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The Most Important Part of Ryan’s Speech

Day two of the Republican convention showed no sign of letting up on its “you didn’t build that” theme, though the formal premise of the night was a slight adjustment to it: the phrase “we can change it.” But in a somewhat surprising moment, Paul Ryan seemed to accept the Obama administration’s complaint that the quote was taken out of context. Ryan offered an alternative riff on the phrase, implicitly explaining to the president why the context doesn’t exonerate him.

The president and his allies say that in context, it’s clear the president meant that government deserves some, but not all, the credit for these businesses for maintaining American infrastructure. But the full context, as I have written before, doesn’t help the president much because of the way he seemed to be mocking those who were successful. In a derisive tone, Obama said: “I’m always struck by people who think, well, it must be because I was just so smart.  There are a lot of smart people out there.  It must be because I worked harder than everybody else.” So last night, Ryan said this:

Behind every small business, there’s a story worth knowing.  All the corner shops in our towns and cities, the restaurants, cleaners, gyms, hair salons, hardware stores – these didn’t come out of nowhere.  A lot of heart goes into each one.  And if small businesspeople say they made it on their own, all they are saying is that nobody else worked seven days a week in their place.  Nobody showed up in their place to open the door at five in the morning.  Nobody did their thinking, and worrying, and sweating for them.  After all that work, and in a bad economy, it sure doesn’t help to hear from their president that government gets the credit.  What they deserve to hear is the truth: Yes, you did build that.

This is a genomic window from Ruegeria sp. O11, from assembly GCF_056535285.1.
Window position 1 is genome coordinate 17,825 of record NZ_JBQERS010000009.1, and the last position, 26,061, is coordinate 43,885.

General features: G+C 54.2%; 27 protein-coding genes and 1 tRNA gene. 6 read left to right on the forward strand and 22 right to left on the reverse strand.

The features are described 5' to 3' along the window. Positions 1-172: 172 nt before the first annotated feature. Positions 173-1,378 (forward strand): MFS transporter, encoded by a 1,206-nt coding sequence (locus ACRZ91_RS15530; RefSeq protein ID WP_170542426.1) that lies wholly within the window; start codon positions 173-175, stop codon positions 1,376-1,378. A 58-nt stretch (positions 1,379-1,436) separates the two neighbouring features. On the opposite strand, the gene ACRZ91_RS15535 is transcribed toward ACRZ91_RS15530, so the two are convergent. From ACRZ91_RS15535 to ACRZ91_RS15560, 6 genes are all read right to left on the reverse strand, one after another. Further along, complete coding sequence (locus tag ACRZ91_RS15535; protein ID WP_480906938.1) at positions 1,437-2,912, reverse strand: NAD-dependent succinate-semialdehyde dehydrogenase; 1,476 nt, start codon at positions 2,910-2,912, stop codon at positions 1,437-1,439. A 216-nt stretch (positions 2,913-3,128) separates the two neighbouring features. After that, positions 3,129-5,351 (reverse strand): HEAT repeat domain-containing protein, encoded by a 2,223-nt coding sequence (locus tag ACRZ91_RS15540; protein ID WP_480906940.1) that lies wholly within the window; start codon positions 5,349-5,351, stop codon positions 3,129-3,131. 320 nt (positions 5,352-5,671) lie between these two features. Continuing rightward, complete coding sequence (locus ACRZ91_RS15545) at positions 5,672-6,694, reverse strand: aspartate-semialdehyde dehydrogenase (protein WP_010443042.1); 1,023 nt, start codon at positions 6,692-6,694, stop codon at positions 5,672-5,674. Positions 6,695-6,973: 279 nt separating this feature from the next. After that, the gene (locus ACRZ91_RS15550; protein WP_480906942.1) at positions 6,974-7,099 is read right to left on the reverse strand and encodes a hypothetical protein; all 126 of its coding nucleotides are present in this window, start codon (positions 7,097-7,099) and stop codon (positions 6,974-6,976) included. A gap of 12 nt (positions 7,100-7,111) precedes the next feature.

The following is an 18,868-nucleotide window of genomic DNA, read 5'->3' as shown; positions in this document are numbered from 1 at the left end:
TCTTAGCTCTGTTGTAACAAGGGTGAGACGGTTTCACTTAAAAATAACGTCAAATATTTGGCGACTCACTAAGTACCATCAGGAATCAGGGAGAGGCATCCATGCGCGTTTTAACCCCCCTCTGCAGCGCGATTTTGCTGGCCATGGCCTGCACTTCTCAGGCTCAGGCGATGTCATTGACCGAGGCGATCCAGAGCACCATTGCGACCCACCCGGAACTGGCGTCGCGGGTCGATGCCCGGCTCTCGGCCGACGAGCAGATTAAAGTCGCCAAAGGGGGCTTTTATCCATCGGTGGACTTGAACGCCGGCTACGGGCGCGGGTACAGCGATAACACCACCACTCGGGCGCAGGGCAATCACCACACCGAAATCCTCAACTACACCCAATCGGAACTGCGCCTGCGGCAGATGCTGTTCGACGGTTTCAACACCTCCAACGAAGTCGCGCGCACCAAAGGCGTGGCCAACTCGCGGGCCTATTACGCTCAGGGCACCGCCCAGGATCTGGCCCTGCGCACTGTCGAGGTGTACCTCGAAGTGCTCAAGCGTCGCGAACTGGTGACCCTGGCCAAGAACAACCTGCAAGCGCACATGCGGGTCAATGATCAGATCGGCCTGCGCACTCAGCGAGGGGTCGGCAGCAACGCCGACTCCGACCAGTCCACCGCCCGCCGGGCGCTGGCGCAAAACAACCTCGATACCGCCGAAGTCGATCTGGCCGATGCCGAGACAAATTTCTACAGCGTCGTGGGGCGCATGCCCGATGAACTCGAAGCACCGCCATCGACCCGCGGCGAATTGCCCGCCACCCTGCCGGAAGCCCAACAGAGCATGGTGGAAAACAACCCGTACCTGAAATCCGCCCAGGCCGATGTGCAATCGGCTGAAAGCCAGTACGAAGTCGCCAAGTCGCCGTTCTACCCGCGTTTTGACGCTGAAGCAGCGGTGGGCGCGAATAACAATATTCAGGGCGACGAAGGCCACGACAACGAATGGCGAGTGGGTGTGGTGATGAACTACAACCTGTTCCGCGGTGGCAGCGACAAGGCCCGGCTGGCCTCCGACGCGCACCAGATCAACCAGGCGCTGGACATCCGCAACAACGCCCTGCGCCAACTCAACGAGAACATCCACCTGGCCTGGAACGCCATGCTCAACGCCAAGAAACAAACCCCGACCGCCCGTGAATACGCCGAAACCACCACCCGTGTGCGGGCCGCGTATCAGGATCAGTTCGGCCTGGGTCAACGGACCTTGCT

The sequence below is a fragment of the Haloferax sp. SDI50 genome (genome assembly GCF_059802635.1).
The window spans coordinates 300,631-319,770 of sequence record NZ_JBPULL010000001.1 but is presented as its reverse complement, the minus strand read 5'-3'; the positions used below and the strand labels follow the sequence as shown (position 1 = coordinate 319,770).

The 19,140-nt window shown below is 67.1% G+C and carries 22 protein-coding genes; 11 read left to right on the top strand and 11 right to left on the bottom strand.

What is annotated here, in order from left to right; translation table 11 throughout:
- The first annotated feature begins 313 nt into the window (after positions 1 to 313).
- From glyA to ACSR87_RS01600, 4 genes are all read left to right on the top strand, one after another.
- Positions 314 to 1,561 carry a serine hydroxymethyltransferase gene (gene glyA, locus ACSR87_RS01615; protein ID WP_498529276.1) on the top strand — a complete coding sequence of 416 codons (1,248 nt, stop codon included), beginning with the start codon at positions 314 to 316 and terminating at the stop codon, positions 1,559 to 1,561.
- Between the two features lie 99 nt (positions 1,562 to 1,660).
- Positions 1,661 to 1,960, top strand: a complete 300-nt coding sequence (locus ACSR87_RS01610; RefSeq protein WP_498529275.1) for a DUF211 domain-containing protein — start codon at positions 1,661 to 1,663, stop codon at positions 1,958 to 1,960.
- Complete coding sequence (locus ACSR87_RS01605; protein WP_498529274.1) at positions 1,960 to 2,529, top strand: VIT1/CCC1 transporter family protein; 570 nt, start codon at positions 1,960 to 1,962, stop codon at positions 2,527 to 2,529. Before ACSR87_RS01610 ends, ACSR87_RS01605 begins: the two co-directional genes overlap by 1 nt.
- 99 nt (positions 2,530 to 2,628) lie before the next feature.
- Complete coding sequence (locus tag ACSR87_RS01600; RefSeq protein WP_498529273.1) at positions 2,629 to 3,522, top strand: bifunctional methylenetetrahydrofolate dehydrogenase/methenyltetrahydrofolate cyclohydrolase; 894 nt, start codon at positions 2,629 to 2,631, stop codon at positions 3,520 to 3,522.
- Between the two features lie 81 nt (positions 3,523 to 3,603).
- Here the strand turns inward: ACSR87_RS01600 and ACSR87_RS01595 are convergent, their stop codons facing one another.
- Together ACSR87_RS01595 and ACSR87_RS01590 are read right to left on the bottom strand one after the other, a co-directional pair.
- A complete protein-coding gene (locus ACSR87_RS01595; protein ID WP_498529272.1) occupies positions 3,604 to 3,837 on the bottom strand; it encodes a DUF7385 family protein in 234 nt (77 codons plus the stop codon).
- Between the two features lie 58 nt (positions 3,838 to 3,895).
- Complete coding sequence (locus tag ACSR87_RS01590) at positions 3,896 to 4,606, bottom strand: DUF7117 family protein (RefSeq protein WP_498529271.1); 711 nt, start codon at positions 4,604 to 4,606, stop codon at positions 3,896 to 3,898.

In other words: yes, Mr. President, sometimes people worked harder than their competitors, worked their fingers to the bone, so to speak, and realized their dream. They are not, Ryan said, trying to take full credit for it, but they were the ones who took the risk, went to sleep every night hoping to provide for their family in the morning, got up when it was still dark and went to sleep when it was dark again, to make it happen. They didn’t win the lottery, and they didn’t succeed because of handouts. They understand they got help along the way, but that help doesn’t diminish their effort and doesn’t deserve dismissive sneering from their president.

It was a much more mature and empathetic handling of the “you didn’t build that” line than any other mention of it thus far at the convention—and it’s been mentioned quite a lot. Projecting that maturity was certainly one of the goals for Ryan’s big introduction to the country. And demonstrating empathy was just as important, since the president and the media constantly seek to portray conservatives as heartless capitalists. But who understands the struggling business owner better, Obama or Ryan? Judging by their respective speeches, it’s Ryan by a mile.



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